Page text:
Anu Parthiban|Sep 28, 2023
IIEST Shibpur: Once mentor to IIT Kharagpur, this West Bengal engineering college is struggling
IIEST Shibpur has been struggling with vacant posts, large number of students, dwindling funds even after joining the NIT network.
SHIBPUR, WEST BENGAL: Indian Institute of Engineering Science and Technology (IIEST) Shibpur has 302 teachers’ posts for its 4,000 students; 120 of them, close to 40%, are vacant. The latest recruitment and promotion cycle which began in 2019 is still continuing with those appointed four years ago still awaiting confirmation. That is just one of IIEST Shibpur’s problems.
There is an abiding belief that becoming a centrally-funded technical institution (CFTI) can solve funding and staffing problems. IIEST Shibpur is a testament to the fact that that’s not always the case.
The 167-year-old institute, once one of India’s top engineering colleges and mentor to the Indian Institute of Technology (IIT) Kharagpur, hasn’t had a permanent registrar for two years. A civil engineering professor is doing double duty in the institute’s civil engineering department – one is an academic role of teaching, the other is an administrative role of overseeing construction on campus. Similarly, a mechanical engineering department professor is simultaneously chief warden, a dean, furniture in-charge and chairman of multiple committees. In the computer science department, hardware equipment is rotting due to seepage but no action has been taken.
As a consequence of such operational issues, IIEST Shibpur has dropped 20 places on the National Institutional Ranking Framework (NIRF)’s list of top engineering colleges in India. In 2016, it ranked 20 on NIRF Ranking for engineering; in 2022, it had slipped to 40.
Teachers fear the decline will continue unless swiftly arrested through recruitment and funding of infrastructure and research.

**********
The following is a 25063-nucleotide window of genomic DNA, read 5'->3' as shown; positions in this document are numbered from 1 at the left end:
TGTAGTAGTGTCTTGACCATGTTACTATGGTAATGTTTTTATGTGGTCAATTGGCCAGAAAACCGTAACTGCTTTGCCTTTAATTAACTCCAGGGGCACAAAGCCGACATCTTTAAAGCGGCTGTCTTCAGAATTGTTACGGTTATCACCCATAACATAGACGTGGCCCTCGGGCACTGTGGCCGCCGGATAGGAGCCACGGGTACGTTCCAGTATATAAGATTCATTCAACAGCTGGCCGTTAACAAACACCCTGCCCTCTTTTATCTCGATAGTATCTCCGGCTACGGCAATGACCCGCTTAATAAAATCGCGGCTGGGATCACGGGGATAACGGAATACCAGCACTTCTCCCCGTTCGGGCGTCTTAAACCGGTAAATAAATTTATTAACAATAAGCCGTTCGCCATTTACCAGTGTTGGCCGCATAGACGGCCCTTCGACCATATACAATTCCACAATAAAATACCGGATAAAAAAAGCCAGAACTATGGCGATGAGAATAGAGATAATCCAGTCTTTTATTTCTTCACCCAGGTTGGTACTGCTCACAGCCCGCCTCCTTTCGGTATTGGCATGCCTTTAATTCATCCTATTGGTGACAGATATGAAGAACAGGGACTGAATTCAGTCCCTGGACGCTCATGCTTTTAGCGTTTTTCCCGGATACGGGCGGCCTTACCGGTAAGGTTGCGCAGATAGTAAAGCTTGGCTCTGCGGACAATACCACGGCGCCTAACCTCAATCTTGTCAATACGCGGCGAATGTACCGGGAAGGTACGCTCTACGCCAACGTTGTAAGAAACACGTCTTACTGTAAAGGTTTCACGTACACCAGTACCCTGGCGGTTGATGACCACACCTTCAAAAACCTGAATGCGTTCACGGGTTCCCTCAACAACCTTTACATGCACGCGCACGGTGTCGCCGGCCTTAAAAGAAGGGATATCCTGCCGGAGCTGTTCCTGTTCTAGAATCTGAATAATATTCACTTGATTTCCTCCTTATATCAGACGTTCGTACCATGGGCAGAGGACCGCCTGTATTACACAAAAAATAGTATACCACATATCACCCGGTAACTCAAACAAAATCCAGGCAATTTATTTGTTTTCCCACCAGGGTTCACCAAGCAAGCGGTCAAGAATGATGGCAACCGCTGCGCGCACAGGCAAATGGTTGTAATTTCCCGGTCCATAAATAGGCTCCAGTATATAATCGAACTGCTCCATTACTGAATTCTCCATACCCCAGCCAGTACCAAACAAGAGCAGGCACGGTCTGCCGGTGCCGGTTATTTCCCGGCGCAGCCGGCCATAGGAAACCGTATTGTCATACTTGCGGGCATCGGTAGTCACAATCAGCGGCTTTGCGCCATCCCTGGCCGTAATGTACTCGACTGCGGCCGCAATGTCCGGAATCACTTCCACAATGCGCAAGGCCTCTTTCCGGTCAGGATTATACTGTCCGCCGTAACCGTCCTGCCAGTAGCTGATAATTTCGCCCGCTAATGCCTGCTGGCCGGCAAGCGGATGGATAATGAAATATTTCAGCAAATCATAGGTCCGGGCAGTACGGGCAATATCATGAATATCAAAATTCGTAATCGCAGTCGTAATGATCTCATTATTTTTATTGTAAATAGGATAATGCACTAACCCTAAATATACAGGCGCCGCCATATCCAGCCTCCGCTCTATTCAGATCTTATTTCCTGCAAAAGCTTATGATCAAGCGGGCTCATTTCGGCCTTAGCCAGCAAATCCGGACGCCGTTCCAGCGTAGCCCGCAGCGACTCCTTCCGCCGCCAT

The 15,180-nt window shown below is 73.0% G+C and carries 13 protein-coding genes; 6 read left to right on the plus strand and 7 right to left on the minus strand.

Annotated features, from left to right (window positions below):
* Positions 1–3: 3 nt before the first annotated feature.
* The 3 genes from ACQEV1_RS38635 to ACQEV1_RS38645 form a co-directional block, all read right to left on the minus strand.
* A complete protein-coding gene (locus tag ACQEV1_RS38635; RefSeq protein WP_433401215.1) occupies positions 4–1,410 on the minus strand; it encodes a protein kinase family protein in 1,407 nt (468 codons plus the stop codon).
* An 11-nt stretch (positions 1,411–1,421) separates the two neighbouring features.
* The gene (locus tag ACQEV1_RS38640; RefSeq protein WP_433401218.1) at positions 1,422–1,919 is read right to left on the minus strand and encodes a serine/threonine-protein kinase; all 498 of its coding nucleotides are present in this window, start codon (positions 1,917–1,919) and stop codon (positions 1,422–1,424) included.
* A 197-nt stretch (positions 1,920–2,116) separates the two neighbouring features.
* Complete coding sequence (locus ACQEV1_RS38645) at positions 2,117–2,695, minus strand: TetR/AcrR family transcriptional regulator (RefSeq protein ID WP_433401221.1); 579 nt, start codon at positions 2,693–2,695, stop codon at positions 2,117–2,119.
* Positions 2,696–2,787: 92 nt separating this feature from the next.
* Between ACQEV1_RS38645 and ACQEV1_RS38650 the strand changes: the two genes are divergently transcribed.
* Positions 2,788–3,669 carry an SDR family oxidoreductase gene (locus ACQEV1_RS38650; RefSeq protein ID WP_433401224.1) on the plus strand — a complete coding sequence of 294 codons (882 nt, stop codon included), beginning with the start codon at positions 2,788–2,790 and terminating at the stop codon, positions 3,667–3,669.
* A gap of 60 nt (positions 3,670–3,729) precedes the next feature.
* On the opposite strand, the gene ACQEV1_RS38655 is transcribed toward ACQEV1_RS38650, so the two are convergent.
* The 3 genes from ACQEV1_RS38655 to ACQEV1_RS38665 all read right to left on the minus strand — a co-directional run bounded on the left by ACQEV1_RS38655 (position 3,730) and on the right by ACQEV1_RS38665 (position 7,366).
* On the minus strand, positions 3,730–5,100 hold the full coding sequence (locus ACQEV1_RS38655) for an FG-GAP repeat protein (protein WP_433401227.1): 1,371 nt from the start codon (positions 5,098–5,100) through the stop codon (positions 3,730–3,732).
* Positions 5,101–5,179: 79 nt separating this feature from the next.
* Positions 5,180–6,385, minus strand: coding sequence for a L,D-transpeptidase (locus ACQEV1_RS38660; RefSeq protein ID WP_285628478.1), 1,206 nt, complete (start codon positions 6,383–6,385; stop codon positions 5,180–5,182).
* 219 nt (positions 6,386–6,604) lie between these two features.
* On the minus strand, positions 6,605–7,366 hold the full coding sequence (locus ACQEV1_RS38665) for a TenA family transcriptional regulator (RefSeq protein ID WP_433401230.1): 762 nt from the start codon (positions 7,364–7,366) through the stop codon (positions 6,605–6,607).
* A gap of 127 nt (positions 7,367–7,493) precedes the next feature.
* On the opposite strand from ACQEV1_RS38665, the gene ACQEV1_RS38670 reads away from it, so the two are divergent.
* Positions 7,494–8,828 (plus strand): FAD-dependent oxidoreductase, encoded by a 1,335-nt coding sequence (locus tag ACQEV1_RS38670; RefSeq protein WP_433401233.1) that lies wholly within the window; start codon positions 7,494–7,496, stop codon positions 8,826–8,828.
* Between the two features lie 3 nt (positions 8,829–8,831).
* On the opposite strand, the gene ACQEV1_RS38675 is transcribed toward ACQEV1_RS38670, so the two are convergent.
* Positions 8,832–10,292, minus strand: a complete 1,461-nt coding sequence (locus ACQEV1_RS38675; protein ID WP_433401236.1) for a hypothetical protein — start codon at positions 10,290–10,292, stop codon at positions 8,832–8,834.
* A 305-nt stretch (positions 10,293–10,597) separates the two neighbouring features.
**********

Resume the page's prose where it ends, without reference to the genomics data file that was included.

In mid-May, the IIEST Teachers’ Association, IIESTTA wrote to the chairman of the board of governors to urgently recruit, and confirm those appointed in 2019 and take steps to prepare the reservation roster – a process by which an institution decides which post will be reserved for which category.
IIEST Shibpur Seats: State and Centre
IIEST Shibpur was founded in 1856 as Civil Engineering College and was the third engineering college to come up in the country and the second to have a batch graduate. It later became Bengal Engineering College and then Bengal Engineering and Science University (BESU) in 2004. In 2014, after numerous false starts, IIEST Shibpur became a centrally-funded institution, a Indian Institute of Engineering Science and Technology. A series of decisions and withdrawals led to its remaining the only IIEST.
Like with all pedigreed engineering colleges in the country, there was talk of converting the Shibpur BE College into an IIT. However, there’s a problem with converting state-run institutions into national ones – seat distribution. State-run institutions admit students from within the state, and central institutions from across the country.
In 2010 a government committee recommended converting seven state institutions and university engineering colleges into IITs. These included the engineering colleges of the centrally-run Banaras Hindu University and Aligarh Muslim University; and several state institutions such as Cochin University of Science and Technology (CUSAT) in Kerala; University College of Engineering (UCE), Osmania University in Telangana; and Faculty of Engineering and Technology, Jadavpur University and BESU Shibpur in West Bengal.